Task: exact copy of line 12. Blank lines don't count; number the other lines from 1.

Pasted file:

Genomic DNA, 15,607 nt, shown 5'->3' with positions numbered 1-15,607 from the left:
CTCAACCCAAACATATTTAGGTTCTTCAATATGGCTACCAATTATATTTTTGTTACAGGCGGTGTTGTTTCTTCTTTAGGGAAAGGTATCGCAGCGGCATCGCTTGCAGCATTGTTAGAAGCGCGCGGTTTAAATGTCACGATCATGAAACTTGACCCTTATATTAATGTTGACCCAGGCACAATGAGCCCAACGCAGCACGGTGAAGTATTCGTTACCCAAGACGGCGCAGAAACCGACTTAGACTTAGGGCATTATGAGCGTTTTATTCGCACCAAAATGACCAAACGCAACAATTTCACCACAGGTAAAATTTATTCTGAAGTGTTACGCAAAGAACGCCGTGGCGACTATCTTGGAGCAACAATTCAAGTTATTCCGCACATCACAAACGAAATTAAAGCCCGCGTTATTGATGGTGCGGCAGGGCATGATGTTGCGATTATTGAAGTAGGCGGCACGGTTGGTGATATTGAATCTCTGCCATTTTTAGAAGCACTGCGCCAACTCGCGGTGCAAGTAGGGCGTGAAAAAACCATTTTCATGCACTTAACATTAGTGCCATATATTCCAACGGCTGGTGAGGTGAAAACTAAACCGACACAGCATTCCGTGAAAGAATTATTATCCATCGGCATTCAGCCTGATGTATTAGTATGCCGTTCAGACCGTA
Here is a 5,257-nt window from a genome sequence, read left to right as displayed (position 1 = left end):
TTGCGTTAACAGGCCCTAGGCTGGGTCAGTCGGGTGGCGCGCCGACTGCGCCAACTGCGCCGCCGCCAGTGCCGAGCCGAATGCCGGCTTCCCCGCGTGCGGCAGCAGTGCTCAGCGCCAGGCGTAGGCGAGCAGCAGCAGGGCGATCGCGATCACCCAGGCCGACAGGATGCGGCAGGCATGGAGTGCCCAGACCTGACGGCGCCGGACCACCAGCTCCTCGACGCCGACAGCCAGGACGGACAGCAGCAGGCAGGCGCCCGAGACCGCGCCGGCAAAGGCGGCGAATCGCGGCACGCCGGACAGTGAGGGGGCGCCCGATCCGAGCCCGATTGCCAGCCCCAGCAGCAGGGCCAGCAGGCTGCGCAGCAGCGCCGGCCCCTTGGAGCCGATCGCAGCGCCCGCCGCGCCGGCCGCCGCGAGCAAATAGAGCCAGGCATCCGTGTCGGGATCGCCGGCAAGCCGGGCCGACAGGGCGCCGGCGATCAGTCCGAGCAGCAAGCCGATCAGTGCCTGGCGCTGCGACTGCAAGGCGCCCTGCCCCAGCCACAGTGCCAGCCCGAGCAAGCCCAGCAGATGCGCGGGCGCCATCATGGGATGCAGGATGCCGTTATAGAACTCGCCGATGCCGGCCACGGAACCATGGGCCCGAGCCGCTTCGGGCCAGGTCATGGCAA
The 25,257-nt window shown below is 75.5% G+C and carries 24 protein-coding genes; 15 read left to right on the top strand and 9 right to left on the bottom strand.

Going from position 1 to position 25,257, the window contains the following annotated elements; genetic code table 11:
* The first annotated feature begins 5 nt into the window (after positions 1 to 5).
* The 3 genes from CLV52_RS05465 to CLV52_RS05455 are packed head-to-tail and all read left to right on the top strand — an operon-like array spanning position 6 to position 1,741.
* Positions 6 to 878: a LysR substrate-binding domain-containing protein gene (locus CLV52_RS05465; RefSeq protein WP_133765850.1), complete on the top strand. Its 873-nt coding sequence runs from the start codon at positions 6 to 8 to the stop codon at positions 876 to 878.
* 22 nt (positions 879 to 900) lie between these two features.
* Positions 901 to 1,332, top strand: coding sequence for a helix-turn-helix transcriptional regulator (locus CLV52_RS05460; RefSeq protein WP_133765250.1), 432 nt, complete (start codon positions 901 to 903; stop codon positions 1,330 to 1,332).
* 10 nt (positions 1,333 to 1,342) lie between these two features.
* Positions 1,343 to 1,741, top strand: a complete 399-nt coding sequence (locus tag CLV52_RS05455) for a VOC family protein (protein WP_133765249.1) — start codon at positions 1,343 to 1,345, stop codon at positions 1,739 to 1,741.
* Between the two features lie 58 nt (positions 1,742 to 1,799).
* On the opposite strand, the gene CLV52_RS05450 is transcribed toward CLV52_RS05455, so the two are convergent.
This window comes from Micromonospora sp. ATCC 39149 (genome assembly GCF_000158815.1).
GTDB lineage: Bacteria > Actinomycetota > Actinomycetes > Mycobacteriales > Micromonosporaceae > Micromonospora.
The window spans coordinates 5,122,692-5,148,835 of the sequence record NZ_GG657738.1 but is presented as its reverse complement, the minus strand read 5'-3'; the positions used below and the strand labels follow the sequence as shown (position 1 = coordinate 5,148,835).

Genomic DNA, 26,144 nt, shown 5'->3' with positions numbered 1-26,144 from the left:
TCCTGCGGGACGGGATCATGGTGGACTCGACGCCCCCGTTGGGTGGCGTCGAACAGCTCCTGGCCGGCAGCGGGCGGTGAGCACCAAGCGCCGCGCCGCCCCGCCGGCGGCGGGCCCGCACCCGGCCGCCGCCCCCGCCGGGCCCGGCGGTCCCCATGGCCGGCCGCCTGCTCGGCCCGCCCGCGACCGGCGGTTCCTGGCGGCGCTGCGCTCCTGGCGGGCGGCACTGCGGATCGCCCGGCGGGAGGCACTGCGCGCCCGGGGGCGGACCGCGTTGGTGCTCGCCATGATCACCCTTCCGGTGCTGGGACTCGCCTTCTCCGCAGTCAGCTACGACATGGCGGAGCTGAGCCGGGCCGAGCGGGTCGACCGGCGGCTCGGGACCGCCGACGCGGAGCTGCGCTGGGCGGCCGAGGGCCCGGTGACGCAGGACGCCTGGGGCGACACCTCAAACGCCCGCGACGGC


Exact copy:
* 10 nt (positions 1,333 to 1,342) lie between these two features.